6. What do the future schedules look like?
We get this one a lot. While future schedules are always subject to change we keep a listing of all of our scheduled non-conference games and known conference opponents on our website (link).
I hope that answers some questions about the football schedule. I'm excited to see so much interest already building for the football season six months away! And, in case you missed the news -- we're adding a new restroom facility in time for this season.
In the meantime, we'll cheer on our basketball teams at the Mountain West Tournament in Las Vegas this week and get ready for an exciting spring season. We hope to see you out at Peccole Park and Hixson Park with our baseball and softball teams in the coming months while our golf, tennis and track and field teams gear up for the finals stretches of their seasons. And spring football starts later this month with the Silver and Blue Spring Game on April 25 at Mackay. See you there!
Go Wolf Pack!
Director of Athletics
- Photo Gallery
Scenic ocean views and palm trees in late-February provided a pristine backdrop for the Nevada softball's team trip to Mexico for the Puerto Vallarta College Challenge last week, a tournament that also served as a final tune-up for the Wolf Pack's home opener against Idaho State this weekend.
But beyond the beaches and the games, the most fulfilling and talked-about part of the trip for the student-athletes happened off the diamond. Across the street from the field where the tournament was played, in the concrete courtyard of the local Club de Leones, or Lion's Club, head coach Matt Meuchel and the Pack put on a softball clinic for the local school children prior to its Thursday matchup against BYU.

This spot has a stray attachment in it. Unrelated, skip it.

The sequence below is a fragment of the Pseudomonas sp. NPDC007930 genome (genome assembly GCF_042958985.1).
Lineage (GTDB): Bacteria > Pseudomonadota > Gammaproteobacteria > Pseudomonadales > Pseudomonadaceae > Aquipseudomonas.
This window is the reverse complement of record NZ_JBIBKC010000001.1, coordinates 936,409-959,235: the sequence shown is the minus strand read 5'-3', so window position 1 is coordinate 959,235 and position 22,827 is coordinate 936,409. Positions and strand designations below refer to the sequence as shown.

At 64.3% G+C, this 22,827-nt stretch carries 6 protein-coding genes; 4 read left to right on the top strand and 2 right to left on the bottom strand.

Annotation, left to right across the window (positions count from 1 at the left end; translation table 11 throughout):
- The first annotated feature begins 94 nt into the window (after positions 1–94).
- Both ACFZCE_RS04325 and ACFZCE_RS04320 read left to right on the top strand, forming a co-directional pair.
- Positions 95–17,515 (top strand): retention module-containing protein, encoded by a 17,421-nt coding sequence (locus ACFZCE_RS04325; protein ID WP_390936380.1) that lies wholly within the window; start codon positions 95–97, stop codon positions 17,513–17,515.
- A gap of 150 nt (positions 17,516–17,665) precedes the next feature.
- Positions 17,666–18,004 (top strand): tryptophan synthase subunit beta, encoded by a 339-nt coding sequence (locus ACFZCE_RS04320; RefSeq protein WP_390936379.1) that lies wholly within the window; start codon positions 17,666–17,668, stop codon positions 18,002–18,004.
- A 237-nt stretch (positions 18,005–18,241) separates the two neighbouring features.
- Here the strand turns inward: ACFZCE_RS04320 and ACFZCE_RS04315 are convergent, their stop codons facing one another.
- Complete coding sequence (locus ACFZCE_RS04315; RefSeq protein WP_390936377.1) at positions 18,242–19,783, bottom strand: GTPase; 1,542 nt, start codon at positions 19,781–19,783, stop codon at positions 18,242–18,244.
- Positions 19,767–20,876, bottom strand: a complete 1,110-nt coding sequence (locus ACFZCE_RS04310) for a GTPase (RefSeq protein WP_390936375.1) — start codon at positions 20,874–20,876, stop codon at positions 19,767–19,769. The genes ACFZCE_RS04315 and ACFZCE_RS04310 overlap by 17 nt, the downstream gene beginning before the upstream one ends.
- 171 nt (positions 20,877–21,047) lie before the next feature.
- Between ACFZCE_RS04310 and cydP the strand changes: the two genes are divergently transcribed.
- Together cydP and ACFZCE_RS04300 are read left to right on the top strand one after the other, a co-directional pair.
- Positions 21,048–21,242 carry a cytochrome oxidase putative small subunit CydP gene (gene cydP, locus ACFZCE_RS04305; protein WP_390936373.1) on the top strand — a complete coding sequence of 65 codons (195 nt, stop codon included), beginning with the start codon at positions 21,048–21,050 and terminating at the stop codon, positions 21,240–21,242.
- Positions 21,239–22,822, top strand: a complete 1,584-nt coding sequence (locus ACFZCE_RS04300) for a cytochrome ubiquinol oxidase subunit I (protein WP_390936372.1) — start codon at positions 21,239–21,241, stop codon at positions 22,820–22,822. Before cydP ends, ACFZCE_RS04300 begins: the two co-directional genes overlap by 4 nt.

The clinic was made up of four different stations that taught the basic fundamentals of the game including fielding, throwing, catching and properly fielding groundballs.
"Working with the kids was a very rewarding experience," said senior Alex Youngberg, a secondary education major at Nevada. "The enthusiasm they showed for us being there and the smiles on their faces really showed us that we were making a difference in their lives."
Pitchers Megan Dortch, McKenna Isenberg and Chase Redington instructed the children at their station the proper softball pitching motion while freshman Alyssa Mendez and sophomore Nikki Orozco, both fluent in Spanish, taught fielding and catching mechanics. At the conclusion of the clinic, members of the Pack handed out Nevada softball t-shirts to the newest Pack fans.
Overall, Meuchel felt it was the most rewarding part of a memorable trip for his program.
"It was an amazing opportunity for our players to share the game they love with children in another country and to see their love for playing sport as well," said Meuchel. "I know that each of our players left that experience feeling touched by the vigor and love that those children had for our sport."
Social Media Intern for Nevada Athletics and PR Coordinator for Boys and Girls Club of Mason Valley